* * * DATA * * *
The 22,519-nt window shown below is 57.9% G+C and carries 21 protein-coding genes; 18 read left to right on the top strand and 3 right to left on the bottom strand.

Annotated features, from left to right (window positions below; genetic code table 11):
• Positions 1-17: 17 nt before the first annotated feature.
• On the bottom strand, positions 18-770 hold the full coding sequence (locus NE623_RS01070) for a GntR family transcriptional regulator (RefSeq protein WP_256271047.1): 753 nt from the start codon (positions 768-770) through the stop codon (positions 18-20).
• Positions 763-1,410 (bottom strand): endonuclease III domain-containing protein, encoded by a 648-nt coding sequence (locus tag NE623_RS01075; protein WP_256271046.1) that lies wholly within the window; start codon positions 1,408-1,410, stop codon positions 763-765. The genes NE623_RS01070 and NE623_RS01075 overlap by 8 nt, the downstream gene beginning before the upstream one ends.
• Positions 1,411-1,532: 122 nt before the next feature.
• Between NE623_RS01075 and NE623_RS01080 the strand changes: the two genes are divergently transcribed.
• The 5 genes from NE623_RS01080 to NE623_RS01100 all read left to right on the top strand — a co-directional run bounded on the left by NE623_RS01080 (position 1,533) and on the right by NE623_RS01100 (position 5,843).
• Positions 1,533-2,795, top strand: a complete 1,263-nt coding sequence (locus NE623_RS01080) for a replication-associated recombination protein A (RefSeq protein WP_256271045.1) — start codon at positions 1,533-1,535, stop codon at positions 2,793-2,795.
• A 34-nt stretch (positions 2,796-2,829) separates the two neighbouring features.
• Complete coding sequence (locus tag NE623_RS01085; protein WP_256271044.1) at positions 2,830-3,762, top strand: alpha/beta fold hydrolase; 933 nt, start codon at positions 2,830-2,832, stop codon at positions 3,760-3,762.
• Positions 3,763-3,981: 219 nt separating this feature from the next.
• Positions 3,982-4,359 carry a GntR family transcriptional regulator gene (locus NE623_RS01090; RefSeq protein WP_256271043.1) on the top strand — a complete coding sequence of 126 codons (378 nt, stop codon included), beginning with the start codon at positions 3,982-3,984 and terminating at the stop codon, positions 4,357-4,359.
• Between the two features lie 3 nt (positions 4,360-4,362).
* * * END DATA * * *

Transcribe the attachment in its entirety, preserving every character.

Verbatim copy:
The 22,519-nt window shown below is 57.9% G+C and carries 21 protein-coding genes; 18 read left to right on the top strand and 3 right to left on the bottom strand.

Annotated features, from left to right (window positions below; genetic code table 11):
• Positions 1-17: 17 nt before the first annotated feature.
• On the bottom strand, positions 18-770 hold the full coding sequence (locus NE623_RS01070) for a GntR family transcriptional regulator (RefSeq protein WP_256271047.1): 753 nt from the start codon (positions 768-770) through the stop codon (positions 18-20).
• Positions 763-1,410 (bottom strand): endonuclease III domain-containing protein, encoded by a 648-nt coding sequence (locus tag NE623_RS01075; protein WP_256271046.1) that lies wholly within the window; start codon positions 1,408-1,410, stop codon positions 763-765. The genes NE623_RS01070 and NE623_RS01075 overlap by 8 nt, the downstream gene beginning before the upstream one ends.
• Positions 1,411-1,532: 122 nt before the next feature.
• Between NE623_RS01075 and NE623_RS01080 the strand changes: the two genes are divergently transcribed.
• The 5 genes from NE623_RS01080 to NE623_RS01100 all read left to right on the top strand — a co-directional run bounded on the left by NE623_RS01080 (position 1,533) and on the right by NE623_RS01100 (position 5,843).
• Positions 1,533-2,795, top strand: a complete 1,263-nt coding sequence (locus NE623_RS01080) for a replication-associated recombination protein A (RefSeq protein WP_256271045.1) — start codon at positions 1,533-1,535, stop codon at positions 2,793-2,795.
• A 34-nt stretch (positions 2,796-2,829) separates the two neighbouring features.
• Complete coding sequence (locus tag NE623_RS01085; protein WP_256271044.1) at positions 2,830-3,762, top strand: alpha/beta fold hydrolase; 933 nt, start codon at positions 2,830-2,832, stop codon at positions 3,760-3,762.
• Positions 3,763-3,981: 219 nt separating this feature from the next.
• Positions 3,982-4,359 carry a GntR family transcriptional regulator gene (locus NE623_RS01090; RefSeq protein WP_256271043.1) on the top strand — a complete coding sequence of 126 codons (378 nt, stop codon included), beginning with the start codon at positions 3,982-3,984 and terminating at the stop codon, positions 4,357-4,359.
• Between the two features lie 3 nt (positions 4,360-4,362).